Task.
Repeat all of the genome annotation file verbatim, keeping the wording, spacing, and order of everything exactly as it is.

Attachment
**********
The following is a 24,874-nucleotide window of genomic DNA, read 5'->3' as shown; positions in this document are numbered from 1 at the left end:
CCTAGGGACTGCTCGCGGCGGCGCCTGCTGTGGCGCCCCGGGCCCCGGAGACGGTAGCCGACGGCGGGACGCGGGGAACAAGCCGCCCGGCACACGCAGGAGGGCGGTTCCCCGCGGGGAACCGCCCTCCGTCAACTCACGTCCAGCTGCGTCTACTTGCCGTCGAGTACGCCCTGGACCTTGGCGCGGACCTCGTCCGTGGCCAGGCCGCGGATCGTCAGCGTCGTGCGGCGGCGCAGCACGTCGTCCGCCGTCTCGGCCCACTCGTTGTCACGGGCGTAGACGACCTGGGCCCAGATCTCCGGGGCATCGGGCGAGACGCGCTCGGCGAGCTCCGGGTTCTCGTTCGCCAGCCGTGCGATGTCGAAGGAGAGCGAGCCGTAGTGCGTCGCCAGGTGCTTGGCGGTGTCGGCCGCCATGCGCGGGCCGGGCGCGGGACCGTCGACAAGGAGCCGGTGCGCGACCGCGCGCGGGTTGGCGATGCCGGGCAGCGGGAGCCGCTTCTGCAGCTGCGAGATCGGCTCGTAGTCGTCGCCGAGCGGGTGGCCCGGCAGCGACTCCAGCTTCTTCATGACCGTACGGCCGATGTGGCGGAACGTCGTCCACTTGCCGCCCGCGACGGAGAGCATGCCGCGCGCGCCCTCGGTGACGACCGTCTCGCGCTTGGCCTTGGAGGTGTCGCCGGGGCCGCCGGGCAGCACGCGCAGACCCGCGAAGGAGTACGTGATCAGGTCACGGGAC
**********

The following is a 24,874-nucleotide window of genomic DNA, read 5'->3' as shown; positions in this document are numbered from 1 at the left end:
CCTAGGGACTGCTCGCGGCGGCGCCTGCTGTGGCGCCCCGGGCCCCGGAGACGGTAGCCGACGGCGGGACGCGGGGAACAAGCCGCCCGGCACACGCAGGAGGGCGGTTCCCCGCGGGGAACCGCCCTCCGTCAACTCACGTCCAGCTGCGTCTACTTGCCGTCGAGTACGCCCTGGACCTTGGCGCGGACCTCGTCCGTGGCCAGGCCGCGGATCGTCAGCGTCGTGCGGCGGCGCAGCACGTCGTCCGCCGTCTCGGCCCACTCGTTGTCACGGGCGTAGACGACCTGGGCCCAGATCTCCGGGGCATCGGGCGAGACGCGCTCGGCGAGCTCCGGGTTCTCGTTCGCCAGCCGTGCGATGTCGAAGGAGAGCGAGCCGTAGTGCGTCGCCAGGTGCTTGGCGGTGTCGGCCGCCATGCGCGGGCCGGGCGCGGGACCGTCGACAAGGAGCCGGTGCGCGACCGCGCGCGGGTTGGCGATGCCGGGCAGCGGGAGCCGCTTCTGCAGCTGCGAGATCGGCTCGTAGTCGTCGCCGAGCGGGTGGCCCGGCAGCGACTCCAGCTTCTTCATGACCGTACGGCCGATGTGGCGGAACGTCGTCCACTTGCCGCCCGCGACGGAGAGCATGCCGCGCGCGCCCTCGGTGACGACCGTCTCGCGCTTGGCCTTGGAGGTGTCGCCGGGGCCGCCGGGCAGCACGCGCAGACCCGCGAAGGAGTACGTGATCAGGTCACGGGAC